Why it matters: The ban, which allowed the military to bar openly transgender recruits and discharge people for not living as their sex assigned at birth, affected up to 15,000 service members, according to tallies from the National Center for Transgender Equality and Transgender American Veterans Association.

Keep reading... Show less

GOP Sen. Rob Portman will not run for re-election, citing "partisan gridlock"

Sen. Rob Portman (R-Ohio) announced Monday he will not run for a third term in the U.S. Senate in 2022, citing "partisan gridlock."

Why it matters: It's a surprise retirement from a prominent Senate Republican who easily won re-election in 2016 and was expected to do so again in 2022.

Keep reading... Show less

Merger Monday has been overrun by SPACs

Five companies this morning announced plans to go public via reverse mergers with SPACs, at an aggregate market value of more than $15 billion. And there might be even more by the time you read this.

The bottom line: SPAC merger activity hasn't peaked. If anything, it's just getting started.

Keep reading... Show less

Moderna says vaccine appears to protect against new COVID-19 variants

Moderna's COVID-19 vaccine is effective against new variants of the virus that first appeared in the U.K. and in South Africa, the company announced on Monday.

Yes, but: The vaccine was as effective against the strain from U.K., but saw a six-fold reduction in antibodies against the South Africa variant. Even still, the neutralizing antibodies generated by the vaccine "remain above levels that are expected to be protective," according to the company.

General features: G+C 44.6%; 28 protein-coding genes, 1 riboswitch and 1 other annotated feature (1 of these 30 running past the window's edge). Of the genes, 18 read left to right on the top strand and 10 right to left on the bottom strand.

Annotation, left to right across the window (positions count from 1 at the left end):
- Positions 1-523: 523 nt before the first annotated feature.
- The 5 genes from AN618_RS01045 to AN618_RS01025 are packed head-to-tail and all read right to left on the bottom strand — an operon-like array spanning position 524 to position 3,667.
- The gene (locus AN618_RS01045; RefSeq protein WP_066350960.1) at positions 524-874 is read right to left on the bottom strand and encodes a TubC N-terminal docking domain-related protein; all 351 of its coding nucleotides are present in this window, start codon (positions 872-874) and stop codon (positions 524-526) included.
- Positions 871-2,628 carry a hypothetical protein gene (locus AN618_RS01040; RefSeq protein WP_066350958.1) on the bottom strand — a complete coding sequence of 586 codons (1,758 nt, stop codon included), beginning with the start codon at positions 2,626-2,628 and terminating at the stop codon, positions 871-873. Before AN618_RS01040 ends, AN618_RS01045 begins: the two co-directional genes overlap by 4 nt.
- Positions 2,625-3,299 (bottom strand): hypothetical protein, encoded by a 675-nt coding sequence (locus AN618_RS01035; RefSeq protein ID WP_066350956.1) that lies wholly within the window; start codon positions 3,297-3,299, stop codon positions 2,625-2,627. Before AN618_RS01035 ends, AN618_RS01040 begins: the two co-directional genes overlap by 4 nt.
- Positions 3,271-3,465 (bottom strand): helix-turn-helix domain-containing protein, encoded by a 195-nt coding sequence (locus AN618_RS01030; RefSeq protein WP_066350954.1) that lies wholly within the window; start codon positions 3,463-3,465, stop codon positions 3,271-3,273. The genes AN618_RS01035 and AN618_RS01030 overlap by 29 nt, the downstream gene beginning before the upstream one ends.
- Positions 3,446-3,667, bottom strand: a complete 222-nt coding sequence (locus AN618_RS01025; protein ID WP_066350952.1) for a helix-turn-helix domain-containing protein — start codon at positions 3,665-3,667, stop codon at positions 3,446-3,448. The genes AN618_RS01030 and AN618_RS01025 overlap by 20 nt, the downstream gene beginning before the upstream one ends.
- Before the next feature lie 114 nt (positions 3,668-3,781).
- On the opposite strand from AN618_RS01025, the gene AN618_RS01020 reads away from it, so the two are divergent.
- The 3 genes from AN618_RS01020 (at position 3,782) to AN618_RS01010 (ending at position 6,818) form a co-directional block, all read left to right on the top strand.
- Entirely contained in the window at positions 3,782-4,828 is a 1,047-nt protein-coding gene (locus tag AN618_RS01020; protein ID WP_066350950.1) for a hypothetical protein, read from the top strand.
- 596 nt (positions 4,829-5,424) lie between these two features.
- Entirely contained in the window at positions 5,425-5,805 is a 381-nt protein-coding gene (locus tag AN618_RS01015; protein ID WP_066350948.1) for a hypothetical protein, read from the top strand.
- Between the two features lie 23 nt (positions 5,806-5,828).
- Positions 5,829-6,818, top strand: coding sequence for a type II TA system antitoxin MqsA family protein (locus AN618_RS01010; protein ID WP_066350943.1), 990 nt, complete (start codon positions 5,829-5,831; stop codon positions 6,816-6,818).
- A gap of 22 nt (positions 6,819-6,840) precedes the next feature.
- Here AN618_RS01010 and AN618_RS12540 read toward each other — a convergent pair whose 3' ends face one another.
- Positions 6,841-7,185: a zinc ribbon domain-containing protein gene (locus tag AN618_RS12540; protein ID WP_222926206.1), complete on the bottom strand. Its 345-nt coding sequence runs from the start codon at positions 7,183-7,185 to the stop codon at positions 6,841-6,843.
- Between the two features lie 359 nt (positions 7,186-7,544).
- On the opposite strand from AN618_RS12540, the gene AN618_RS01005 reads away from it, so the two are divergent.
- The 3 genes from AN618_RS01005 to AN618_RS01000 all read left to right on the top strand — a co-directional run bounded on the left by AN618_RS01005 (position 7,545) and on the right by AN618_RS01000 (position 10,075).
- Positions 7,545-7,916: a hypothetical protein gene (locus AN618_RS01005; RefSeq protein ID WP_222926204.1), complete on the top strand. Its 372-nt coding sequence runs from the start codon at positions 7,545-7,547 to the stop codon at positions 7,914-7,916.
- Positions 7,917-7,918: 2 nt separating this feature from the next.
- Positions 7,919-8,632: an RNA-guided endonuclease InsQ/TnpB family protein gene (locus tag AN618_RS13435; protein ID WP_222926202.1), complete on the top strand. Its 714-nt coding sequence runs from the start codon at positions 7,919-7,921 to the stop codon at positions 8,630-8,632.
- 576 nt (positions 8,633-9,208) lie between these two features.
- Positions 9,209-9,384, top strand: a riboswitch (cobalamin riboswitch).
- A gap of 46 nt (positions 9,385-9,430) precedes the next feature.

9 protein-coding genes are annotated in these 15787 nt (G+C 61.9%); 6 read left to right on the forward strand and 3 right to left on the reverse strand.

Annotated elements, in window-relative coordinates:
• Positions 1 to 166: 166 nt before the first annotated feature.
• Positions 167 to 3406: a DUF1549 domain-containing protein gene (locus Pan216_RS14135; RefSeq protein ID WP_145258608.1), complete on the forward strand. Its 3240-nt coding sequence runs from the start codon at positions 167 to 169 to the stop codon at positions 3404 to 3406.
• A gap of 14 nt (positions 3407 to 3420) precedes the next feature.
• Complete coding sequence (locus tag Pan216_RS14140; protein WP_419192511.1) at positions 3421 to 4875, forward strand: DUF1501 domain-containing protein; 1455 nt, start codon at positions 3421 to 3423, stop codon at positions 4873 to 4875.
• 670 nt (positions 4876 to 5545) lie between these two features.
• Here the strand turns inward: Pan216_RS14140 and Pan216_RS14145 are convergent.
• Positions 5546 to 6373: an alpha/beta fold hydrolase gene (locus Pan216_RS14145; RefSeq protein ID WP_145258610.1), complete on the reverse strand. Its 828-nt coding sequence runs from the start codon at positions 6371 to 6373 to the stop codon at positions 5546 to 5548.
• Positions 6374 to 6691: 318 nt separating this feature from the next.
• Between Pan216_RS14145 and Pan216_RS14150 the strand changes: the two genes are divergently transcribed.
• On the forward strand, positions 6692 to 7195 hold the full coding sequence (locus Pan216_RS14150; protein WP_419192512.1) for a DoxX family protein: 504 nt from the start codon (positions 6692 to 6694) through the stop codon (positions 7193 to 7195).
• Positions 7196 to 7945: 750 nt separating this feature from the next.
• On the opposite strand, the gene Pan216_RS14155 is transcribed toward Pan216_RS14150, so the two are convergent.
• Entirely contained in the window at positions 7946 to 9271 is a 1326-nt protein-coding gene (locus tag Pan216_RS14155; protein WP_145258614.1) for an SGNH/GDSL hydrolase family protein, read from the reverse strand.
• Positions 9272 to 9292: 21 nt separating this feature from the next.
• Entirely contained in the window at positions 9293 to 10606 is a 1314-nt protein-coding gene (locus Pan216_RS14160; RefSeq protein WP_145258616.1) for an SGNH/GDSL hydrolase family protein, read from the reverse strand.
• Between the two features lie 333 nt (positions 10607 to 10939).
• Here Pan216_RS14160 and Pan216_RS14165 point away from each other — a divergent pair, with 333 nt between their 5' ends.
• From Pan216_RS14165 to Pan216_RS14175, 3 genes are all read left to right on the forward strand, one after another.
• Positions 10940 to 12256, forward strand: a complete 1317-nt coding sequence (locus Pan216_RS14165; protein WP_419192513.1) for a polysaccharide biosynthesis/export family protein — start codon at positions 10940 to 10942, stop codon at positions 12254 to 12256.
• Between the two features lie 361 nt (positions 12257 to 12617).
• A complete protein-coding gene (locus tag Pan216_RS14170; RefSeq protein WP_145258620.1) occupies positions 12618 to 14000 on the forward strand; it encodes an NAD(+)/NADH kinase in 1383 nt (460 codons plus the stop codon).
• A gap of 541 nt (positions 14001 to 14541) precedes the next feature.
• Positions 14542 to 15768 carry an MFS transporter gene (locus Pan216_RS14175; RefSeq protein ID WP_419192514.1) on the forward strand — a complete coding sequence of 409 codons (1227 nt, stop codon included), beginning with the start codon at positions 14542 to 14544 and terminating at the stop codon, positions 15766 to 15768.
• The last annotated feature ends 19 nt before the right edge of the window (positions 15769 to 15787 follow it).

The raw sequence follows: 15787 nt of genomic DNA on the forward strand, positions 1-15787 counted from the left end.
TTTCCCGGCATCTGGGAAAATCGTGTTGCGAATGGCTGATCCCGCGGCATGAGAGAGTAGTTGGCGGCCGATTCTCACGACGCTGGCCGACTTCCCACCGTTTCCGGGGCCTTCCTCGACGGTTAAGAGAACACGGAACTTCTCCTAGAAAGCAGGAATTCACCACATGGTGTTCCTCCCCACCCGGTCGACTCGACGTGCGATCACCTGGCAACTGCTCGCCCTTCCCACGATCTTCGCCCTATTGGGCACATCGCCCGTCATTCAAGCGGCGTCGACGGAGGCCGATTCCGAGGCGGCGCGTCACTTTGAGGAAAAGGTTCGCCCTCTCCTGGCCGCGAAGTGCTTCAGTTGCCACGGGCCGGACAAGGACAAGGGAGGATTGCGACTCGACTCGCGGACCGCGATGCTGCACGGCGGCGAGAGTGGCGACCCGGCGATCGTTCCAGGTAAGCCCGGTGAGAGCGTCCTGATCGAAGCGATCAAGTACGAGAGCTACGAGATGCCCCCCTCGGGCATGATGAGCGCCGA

Keep reading... Show less

Xi Jinping warns against "new cold war" in Davos speech

Chinese President Xi Jinping warned that a "new cold war" could turn hot, and must be avoided, in a speech on Monday to at World Economic Forum’s virtual “Davos Agenda” conference.

Why it matters: Xi didn't refer directly to U.S.-China tensions, but the subtext was clear. These were his first remarks to an international audience since the inauguration of President Biden, whose administration has already concurred with Donald Trump's determination that China is committing "genocide" against Uyghur Muslims, and issued a warning about China's aggression toward Taiwan.

Keep reading... Show less

MyPillow CEO Mike Lindell moves the goalposts on a run for Minnesota governor — again

The will-he-or-won't-he speculation surrounding a possible gubernatorial run by MyPillow CEO Mike Lindell is destined to continue at least a bit longer.

What he's saying: Lindell told Axios that his focus is currently on proving his (baseless) claims of election fraud. He won't make a decision until that fight is resolved.

Keep reading... Show less

Insights

mail-copy

Get Goodhumans in your inbox

Most Read

More Stories